Science can tell us nothing about the meaning of our lives, or the universe, or any subject to which we apply the idea of meaning or purpose. Science is not teleological. Science doesnít tell us anything about final meanings and intentions of reality. In light of this, we might conclude that science and Existentialism are not compatible. Contrarily, from the point of view of the Existentialist, science neednít agree with the philosophyís conclusions. It need only support them, or at least not contradict them. Existentialists have a lavish regard for science. They believe that science can do nothing more than assist their conclusion of purposelessness in the universe. It can only augment the notion of self-aware beings concluding that this world is absurd. Cosmology argues for a universe, uncreated by a chance event: the singularity of the Big Bang. Though, I must say that new models of cosmology have called into question BB in the last 10 years. The new theories are just as purpose-free. Biology, through evolutionary theory teaches that life is orchestrated by organisms struggling to maintain their species, but with no overall end to this struggle. Scientific disciplines show no purposive end to reality. In fact, science stays out of the teleological theater. This is so because science is descriptive not prescriptive in its methodology of study. This is true even of the less exact sciences like Economics, Sociology and Psychology. An economist describes the nature of human beings managing natural resources, but doesnít attribute meaning to it. The same can be said of the other fields. Science doesnít intrude on the great philosophic debate about purpose and meaning in the universe. Well, it doesnít unless you subscribe to that category of thinkers whom can only be called pseudo-scientists. Those charlatans that argue since science doesnít make teleological pronouncements they must make such conclusions. Itís quite fitting that Existentialists are most at odds with them. Yet, Existentialist would not engage in polemics with this lot. They're not worth such consideration. One mistake that Existentialists must avoid is arguing in the opposite direction: i.e. because science doesn't show meaning to existence, then we know there is none. This is just as logically flawed as the pseudo-scientists views. Lack of evidence for a proposition is not proof of its invalidity or falsehood. With that said, what Existentialists can affirm is science cannot help any argument that seeks to establish purpose or meaning in reality. The field of Biology provides a good illustration of the point.
Richard Dawkins, a British biologist wrote a book in 1976 entitled The Selfish Gene, in which he described a thesis that was novel and new. He concluded that life is really all about genes reproducing themselves. This is the abbreviated conclusion of the book. Though, I must say this wonderful book describes much more. But, thatís the short story. Now, we must ask what does he mean by life being nothing more than various organisms locked in struggle? Is he saying genes consciously decide that they want to survive and thus make use of the bodies they are in to effect this desire? If that were the case, I would most certainly have to admit, there is purpose and meaning in our world. Yet, this is not what heís saying at all. He depicts in riveting prose, that this is the objective conclusion we can come to by studying the nature of genetic reproduction. More clearly, genes are not conscious beings, but a molecular process within organism that operates on a set of rules, that in turn affect the larger species in which they reside. The rule is to reproduce itself or significant portions of its DNA code, and this drives struggles in the larger organisms. It seems purposive to us, because we interpret it as such. It is deterministic, in the sense that the process itself leads to definable results. But the process of genes struggling for hegemony can only be seen as that by our interpreting it as such. And this is what Richard Dawkins does. What you say? Now youíve fallen right in the trap of showing that there is purpose and meaning in the world! No, I say, what Dawkins showed (and he went to great pains to make this clear) is when we look at the process in total; we see that there is a definable end to it. It doesnít mean that the parts of the process have an intrinsic goal or purpose. Here we have again a scientific conclusion that can easily be misconstrued with a philosophic one. Genes donít think: man I gotta pass myself on to another person, animal or plant if Iím gonna keep my line going. We know thatís absurd. But the process of DNA reproduction achieves such an end. A better way to see this can be found in human economy. If we look at world economy, we might see that our use of this planetís resources is destructive and will ultimately lead to the annihilation of all species on this planet. We consume minerals, and destroy plant life, and pollute our atmosphere in the course of trade and material production. Any outside observer might conclude the purpose of human life on this planet is to destroy itself and all other life on this planet. But as parts of the huge economy machine on Earth we canít be said to intend this. Again, this conclusion is not about purpose, but about the deterministic process. One, which can be remedied I must add to our merit.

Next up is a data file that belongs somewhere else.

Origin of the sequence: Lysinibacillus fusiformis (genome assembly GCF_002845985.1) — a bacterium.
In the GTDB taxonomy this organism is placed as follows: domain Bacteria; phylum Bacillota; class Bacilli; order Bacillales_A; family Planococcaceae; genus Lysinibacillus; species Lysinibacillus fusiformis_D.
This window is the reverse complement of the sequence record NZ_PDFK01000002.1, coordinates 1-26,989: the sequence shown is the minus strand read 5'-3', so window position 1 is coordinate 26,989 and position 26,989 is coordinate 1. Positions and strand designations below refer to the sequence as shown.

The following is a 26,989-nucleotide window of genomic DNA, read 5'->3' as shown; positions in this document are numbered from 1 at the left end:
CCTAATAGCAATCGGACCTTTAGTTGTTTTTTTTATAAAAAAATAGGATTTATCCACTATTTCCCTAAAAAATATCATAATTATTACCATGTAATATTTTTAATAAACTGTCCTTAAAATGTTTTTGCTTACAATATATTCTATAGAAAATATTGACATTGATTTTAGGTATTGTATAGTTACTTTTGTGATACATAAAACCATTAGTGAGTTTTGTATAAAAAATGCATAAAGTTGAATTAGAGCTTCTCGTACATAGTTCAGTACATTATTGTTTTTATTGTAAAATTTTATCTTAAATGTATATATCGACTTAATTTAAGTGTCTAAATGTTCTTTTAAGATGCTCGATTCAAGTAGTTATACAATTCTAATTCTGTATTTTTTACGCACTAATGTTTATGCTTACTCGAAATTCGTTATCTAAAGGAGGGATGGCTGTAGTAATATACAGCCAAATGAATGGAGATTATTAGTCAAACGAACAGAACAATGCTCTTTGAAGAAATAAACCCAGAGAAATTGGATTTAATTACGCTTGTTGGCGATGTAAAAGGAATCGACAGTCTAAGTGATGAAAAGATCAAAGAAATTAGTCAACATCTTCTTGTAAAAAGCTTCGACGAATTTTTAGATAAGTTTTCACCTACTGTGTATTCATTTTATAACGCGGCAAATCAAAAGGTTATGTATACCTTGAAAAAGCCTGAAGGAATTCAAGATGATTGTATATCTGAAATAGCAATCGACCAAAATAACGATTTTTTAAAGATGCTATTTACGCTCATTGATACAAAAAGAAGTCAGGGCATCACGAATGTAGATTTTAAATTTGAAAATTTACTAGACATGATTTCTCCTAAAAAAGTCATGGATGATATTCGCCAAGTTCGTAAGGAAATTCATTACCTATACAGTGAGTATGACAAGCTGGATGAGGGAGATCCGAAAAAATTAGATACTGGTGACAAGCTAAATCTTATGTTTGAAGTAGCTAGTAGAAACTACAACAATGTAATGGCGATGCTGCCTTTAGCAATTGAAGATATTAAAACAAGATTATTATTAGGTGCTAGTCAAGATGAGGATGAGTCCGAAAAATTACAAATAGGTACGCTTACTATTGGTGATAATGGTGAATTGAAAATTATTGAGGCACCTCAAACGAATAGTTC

Next, we turn to the topic of meaning and interpretation. I want to make it clear what these terms are in Existentialism. The crux of the philosophy is embodied in them. After that, we can examine the psychological implications of Existentialism. As you will see, there is an ethical code in this philosophy. A true ethical code that puts responsibility for the individuals actions squarely upon the shoulders of him or her.